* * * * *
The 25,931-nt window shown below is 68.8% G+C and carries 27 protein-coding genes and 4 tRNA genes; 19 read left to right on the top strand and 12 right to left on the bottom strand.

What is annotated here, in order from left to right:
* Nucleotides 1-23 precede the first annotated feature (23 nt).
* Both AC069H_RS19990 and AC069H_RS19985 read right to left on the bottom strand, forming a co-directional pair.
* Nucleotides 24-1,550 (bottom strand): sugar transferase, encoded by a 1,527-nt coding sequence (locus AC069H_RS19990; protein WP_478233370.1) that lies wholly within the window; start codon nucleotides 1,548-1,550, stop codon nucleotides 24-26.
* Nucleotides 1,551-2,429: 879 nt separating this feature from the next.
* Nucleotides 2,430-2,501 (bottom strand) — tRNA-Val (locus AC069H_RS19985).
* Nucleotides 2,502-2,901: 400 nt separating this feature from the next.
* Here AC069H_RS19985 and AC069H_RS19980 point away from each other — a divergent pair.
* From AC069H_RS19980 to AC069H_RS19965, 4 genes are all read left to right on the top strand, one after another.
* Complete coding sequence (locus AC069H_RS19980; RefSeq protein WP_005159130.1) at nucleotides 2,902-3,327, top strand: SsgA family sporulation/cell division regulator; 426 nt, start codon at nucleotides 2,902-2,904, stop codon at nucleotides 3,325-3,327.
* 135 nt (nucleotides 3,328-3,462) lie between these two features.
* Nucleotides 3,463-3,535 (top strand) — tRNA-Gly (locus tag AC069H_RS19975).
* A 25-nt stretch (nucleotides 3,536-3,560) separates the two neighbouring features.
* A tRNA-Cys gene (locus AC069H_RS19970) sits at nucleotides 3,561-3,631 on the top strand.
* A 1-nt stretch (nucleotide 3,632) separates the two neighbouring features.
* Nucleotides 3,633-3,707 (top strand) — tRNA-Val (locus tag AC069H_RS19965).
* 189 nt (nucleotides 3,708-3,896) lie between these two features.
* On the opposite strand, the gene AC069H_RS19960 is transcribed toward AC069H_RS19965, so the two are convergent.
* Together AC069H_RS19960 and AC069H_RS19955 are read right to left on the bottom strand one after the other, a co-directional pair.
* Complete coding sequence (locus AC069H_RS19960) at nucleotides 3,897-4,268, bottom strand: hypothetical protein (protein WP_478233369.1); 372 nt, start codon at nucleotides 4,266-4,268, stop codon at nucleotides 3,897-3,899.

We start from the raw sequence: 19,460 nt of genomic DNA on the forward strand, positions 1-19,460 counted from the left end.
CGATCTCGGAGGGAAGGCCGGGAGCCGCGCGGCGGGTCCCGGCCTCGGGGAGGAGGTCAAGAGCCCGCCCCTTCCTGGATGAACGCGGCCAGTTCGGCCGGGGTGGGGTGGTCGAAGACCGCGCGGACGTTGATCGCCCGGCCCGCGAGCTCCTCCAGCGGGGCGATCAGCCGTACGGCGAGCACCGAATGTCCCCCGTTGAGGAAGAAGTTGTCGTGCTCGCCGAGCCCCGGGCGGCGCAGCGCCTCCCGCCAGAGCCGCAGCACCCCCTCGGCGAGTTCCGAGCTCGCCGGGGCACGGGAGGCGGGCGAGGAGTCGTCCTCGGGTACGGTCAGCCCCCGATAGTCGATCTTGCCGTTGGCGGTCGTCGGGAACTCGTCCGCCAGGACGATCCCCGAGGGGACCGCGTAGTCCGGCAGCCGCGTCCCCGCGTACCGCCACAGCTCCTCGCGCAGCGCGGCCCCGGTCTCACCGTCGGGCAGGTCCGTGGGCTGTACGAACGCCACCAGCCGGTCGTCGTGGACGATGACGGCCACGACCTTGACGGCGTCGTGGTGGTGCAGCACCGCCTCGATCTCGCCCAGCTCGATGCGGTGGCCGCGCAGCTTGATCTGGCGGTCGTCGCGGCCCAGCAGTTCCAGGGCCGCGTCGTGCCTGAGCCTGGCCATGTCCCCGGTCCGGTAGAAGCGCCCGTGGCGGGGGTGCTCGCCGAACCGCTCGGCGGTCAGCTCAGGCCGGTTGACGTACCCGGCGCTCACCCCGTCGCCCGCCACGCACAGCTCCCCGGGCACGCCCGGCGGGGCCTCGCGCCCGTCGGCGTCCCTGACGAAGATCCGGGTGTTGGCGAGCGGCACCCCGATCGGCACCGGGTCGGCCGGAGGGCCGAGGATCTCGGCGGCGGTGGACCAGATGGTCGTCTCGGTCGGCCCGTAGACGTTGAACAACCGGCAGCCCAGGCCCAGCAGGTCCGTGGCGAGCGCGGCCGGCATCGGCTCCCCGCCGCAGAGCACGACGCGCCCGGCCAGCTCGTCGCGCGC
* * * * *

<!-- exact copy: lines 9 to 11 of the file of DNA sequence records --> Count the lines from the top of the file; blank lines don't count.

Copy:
* Here AC069H_RS19985 and AC069H_RS19980 point away from each other — a divergent pair.
* From AC069H_RS19980 to AC069H_RS19965, 4 genes are all read left to right on the top strand, one after another.
* Complete coding sequence (locus AC069H_RS19980; RefSeq protein WP_005159130.1) at nucleotides 2,902-3,327, top strand: SsgA family sporulation/cell division regulator; 426 nt, start codon at nucleotides 2,902-2,904, stop codon at nucleotides 3,325-3,327.